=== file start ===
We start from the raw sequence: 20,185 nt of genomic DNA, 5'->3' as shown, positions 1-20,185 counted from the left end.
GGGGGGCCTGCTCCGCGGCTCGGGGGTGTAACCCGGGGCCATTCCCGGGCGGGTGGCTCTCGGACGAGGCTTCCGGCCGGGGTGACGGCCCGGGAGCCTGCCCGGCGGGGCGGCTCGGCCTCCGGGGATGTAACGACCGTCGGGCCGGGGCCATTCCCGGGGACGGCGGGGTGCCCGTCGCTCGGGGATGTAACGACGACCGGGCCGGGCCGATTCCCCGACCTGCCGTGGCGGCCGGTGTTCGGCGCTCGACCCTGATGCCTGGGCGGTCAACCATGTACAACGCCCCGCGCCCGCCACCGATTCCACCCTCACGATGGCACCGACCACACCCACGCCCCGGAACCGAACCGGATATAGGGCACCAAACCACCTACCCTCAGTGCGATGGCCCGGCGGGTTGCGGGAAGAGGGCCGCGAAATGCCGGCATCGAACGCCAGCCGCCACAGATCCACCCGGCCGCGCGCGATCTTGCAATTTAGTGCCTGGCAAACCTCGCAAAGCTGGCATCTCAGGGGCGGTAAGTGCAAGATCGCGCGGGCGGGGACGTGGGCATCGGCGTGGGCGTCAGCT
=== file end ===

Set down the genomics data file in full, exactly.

We start from the raw sequence: 20,185 nt of genomic DNA, 5'->3' as shown, positions 1-20,185 counted from the left end.
GGGGGGCCTGCTCCGCGGCTCGGGGGTGTAACCCGGGGCCATTCCCGGGCGGGTGGCTCTCGGACGAGGCTTCCGGCCGGGGTGACGGCCCGGGAGCCTGCCCGGCGGGGCGGCTCGGCCTCCGGGGATGTAACGACCGTCGGGCCGGGGCCATTCCCGGGGACGGCGGGGTGCCCGTCGCTCGGGGATGTAACGACGACCGGGCCGGGCCGATTCCCCGACCTGCCGTGGCGGCCGGTGTTCGGCGCTCGACCCTGATGCCTGGGCGGTCAACCATGTACAACGCCCCGCGCCCGCCACCGATTCCACCCTCACGATGGCACCGACCACACCCACGCCCCGGAACCGAACCGGATATAGGGCACCAAACCACCTACCCTCAGTGCGATGGCCCGGCGGGTTGCGGGAAGAGGGCCGCGAAATGCCGGCATCGAACGCCAGCCGCCACAGATCCACCCGGCCGCGCGCGATCTTGCAATTTAGTGCCTGGCAAACCTCGCAAAGCTGGCATCTCAGGGGCGGTAAGTGCAAGATCGCGCGGGCGGGGACGTGGGCATCGGCGTGGGCGTCAGCT